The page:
Scott F. Schafer, Fox
Jolene Purdy, Jesse Tyler Ferguson, Niecy Nash, Jerry O'Connell, Molly Stanton and Dave Franco star in Fox's "Do Not Disturb."

If "Do Not Disturb" were as funny as it tries to be, it would be hilarious.

And yet — in yet another sign that if the traditional sitcom isn't dead, it's really, really sick — this new half-hour from Fox is devoid of much of anything resembling humor. It's sitcommy — and I don't mean that in a good way.

"Do Not Disturb" is weakly written and full of plastic characters and unbelievable situations. And did I mention — it's just not funny?

Frankly, this show was just so, well, nothing that it's hard to review. Because I'm just so bored by it. But I'll try.

If you're old enough to remember the really classy show "Upstairs, Downstairs," this Fox sitcom (7:30 p.m., Ch. 13) has pretty much absolutely nothing in common with that British drama. Except that, nominally, this is an upstairs-downstairs situation at a high-class boutique hotel.

Upstairs is Neal (Jerry O'Connell), the obnoxious, womanizing general manager who apparently has no redeeming qualities. And downstairs is Rhonda (Niecy Nash), the good-hearted head of human resources who actually cares about the people who work at the hotel.

Those people include Nicole (Molly Stanton), the aging model who works the front desk upstairs. And, downstairs, you've got Molly (Jolene Purdy), the overweight reservations clerk/aspiring singer; Larry (Jesse Tyler Ferguson), the head of housekeeping; and Gus (Dave Franco), the bellman/former rock-band roadie.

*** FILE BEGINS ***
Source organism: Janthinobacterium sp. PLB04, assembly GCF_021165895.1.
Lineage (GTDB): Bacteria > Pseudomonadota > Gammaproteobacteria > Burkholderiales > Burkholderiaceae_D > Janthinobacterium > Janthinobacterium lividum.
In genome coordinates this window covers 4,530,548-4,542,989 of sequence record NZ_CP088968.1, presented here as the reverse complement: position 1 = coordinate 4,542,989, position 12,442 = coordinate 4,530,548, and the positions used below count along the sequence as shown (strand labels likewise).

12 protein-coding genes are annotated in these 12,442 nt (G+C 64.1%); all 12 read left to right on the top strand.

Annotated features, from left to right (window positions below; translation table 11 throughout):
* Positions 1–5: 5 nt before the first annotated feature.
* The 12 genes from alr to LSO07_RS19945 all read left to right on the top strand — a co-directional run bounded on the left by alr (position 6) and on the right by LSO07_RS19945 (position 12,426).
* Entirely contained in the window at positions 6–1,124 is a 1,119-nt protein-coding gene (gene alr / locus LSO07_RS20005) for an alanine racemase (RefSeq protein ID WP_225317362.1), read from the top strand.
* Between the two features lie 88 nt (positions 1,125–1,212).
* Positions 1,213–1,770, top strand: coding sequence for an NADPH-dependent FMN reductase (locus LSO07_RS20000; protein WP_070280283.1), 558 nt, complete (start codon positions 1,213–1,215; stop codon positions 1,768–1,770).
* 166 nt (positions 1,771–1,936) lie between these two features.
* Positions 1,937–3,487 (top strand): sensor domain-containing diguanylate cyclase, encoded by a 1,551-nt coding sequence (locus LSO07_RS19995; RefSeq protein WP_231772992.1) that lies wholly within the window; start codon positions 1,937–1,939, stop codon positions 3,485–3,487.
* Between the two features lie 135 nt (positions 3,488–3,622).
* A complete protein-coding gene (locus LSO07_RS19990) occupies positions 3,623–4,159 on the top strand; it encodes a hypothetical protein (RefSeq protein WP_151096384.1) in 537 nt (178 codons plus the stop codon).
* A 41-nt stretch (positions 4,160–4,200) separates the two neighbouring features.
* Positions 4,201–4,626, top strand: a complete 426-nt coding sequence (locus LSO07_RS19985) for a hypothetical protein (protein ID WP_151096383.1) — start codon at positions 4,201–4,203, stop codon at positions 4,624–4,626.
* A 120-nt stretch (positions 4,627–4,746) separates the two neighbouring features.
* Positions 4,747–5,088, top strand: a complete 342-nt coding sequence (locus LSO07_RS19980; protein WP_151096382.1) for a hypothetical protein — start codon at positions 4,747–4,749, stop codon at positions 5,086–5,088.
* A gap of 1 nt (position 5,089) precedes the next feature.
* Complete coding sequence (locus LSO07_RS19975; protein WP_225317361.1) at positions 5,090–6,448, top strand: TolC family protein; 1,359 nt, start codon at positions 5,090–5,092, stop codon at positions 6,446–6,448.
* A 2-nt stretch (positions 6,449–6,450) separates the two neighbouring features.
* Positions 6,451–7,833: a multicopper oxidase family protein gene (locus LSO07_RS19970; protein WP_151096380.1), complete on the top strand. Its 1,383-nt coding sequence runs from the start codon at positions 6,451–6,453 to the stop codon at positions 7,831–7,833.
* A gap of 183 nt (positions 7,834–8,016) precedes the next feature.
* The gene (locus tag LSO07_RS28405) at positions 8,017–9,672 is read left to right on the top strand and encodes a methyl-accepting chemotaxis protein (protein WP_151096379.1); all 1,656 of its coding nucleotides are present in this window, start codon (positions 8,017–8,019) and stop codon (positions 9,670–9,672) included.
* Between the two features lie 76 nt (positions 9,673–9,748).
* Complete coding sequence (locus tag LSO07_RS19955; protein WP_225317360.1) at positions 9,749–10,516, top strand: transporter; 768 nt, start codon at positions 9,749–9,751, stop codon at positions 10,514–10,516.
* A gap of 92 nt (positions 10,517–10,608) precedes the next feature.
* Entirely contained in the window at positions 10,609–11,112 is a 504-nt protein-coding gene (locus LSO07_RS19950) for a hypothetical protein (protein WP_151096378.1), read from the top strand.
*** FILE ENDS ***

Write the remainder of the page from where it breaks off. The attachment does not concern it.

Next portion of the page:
The good news is that the network tossed out the original pilot, which was full of "jokes" that were bigoted, sexist, homophobic and flat-out racist. The bad news is that tonight's premiere is pretty much one sex joke after another.

Well, except for when they're making jokes about eating disorders and crystal meth.

At least I think they're jokes. It's hard to tell, what with the lack of anything funny.

Titled "Work Sex," the episode opens with the revelation that an anonymous former employee at the hotel has written a magazine article about the sexual exploits that go on behind the scenes among the staff. Suspicion falls on Neal, and Rhonda gets all self-righteous about it.

And the next thing you know, Rhonda has considerably less reason to be self-righteous. About anything.

At least it's not as bigoted, sexist, homophobic and flat-out racist as that original pilot.

You can get away with a lot if you're funny. Which "Do Not Disturb" is not. Which makes it impossible to ignore the show's many, many, many flaws.

Chief among them is the casting of O'Connell, who looks thoroughly out of place. A year ago, I thought maybe it was the bad writing on "Carpoolers" that made O'Connell look like such a bad actor. This year, he has to blame it on the writing in "Do Not Disturb."

Or maybe it's not just the writing ...

Except that it is, at least in large part. The greatest actors on the planet couldn't make "Do Not Disturb" worth watching.

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